In a league of their own, as always, were – yes, you’ve guessed it – Tory MSPs Murdo Fraser and Graham Simpson, whose response to this complex and distressing personal situation was to tweet about booking a holiday on the Costa del Sol. Really, Scottish Conservatives do have an unerring knack of placing themselves on the wrong side of history. If they’re not branding Nelson Mandela a terrorist, they’re siding with a state that thinks the answer to a disputed referendum is to fire rubber bullets at would-be voters and charge the politicians who organise it with a crime that carries a maximum sentence of 30 years.
If a handful of Scottish political figures were engaging in over-simplification, conflation or legal misinformation, other European countries appeared to be in denial.
It is one thing to believe last year’s referendum was illegal and so to refuse to recognise Catalonia’s unilateral declaration of independence (though given the constitution enshrines the indissolubility of the Spanish nation, the separatists were in a no-win situation), quite another to stay mute as the Spanish government uses intimidatory tactics to crack down on freedom of speech and assembly.
But then Scotland is not the only nation which is sometimes guilty of viewing foreign affairs through its own prism; there are several parliaments, including Westminster, with a stake in giving no quarter to secessionists.
Still, as it struggles to sell Brexit, the UK government might have something to gain from pointing out how miserably the EU has performed on this issue. After the referendum, it backed Spanish Prime Minister Mariano Rajoy while offering no condemnation of the brutality meted out by riot police. Now, despite Stihler’s appeal, it seems equally reluctant to question the country’s use of EAWs to hound politicians.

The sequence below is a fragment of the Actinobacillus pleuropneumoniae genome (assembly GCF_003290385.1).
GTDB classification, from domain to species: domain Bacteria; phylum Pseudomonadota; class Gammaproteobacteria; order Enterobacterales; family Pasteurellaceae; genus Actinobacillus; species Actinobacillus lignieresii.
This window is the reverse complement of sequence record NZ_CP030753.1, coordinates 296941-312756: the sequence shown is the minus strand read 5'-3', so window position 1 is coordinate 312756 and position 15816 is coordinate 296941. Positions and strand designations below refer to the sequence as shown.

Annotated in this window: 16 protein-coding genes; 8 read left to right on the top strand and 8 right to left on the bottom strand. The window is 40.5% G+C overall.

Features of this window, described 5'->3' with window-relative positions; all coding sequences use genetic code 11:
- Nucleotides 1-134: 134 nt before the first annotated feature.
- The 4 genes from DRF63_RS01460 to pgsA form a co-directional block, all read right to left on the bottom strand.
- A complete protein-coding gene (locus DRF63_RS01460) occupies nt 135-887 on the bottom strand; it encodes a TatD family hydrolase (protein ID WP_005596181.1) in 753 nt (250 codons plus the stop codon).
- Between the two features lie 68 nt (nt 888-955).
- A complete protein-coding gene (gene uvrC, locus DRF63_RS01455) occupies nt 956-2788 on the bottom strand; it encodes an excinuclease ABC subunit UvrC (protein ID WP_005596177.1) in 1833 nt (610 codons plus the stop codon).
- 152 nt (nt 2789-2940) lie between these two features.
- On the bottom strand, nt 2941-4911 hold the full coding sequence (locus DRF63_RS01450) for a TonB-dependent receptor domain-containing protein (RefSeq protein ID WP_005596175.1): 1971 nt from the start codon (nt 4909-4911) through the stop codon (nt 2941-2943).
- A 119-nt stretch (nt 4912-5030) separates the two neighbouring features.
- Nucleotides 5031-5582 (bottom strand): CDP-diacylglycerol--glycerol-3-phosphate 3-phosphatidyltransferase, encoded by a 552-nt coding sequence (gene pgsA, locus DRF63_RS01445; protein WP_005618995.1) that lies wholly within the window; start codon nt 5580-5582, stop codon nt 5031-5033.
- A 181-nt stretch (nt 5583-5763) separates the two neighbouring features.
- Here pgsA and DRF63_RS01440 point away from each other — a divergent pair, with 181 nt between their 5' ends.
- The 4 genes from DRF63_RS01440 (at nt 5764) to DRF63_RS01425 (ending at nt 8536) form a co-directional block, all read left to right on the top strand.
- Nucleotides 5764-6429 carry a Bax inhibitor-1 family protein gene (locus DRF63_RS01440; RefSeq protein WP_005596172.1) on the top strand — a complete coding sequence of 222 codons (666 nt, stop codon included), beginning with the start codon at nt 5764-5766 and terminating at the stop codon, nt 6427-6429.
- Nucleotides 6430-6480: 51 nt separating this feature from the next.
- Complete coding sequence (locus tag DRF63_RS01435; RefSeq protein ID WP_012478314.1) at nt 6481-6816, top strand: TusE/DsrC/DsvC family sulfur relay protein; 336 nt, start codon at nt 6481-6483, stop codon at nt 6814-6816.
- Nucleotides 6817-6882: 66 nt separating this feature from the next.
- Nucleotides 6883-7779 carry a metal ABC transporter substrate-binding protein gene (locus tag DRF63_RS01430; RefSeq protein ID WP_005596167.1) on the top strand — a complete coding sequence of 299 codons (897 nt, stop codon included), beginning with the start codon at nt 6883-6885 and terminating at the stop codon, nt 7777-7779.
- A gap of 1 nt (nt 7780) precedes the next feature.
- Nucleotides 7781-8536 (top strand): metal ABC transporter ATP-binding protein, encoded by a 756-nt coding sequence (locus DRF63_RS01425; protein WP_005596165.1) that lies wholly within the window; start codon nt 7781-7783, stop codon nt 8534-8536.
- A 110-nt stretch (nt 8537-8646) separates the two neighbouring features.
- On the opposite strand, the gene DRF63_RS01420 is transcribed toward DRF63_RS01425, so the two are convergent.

In Scotland, criticising the EU might play into the hands of the significant minority of the SNP voters who are pro-Brexit and undermine its chance of joining as an independent state following any future Yes vote. However, at last year’s conference, senior party members not only attacked Brussels’ silence but called on it to mediate in negotiations. The EU’s refusal to do so almost certainly exacerbated the situation.
Now the wheels of justice are in motion with regards to Ponsati, they have to take their course. As Tickell explained, there are several lines Anwar can pursue, not least of which is to argue that she “might be prejudiced at her trial or punished, detained or restricted in [her] personal liberty by reason of race, religion, nationality, gender, sexual orientation or political opinions”.
But – and it’s not often I say this – Alex Salmond is also right; the former First Minister has pointed out that, as the legal cogs turn, there is nothing to stop anyone speaking out on what they believe is right and what is wrong.
Hopefully, the Scottish Extradition Court will find in Ponsati’s favour; if it doesn’t, then perhaps we should seek a reform of EAWs and the rules surrounding their use (especially as Theresa May has pledged to keep the UK in the EAW mechanism post-Brexit).
But either way we should be making our condemnation of Spain’s behaviour clear; not because Catalonia is a proxy for Scotland, but because – whether you are pro or anti- independence – the attempt to undermine the right to self-determination by force or the manipulation of the law should not be tolerated.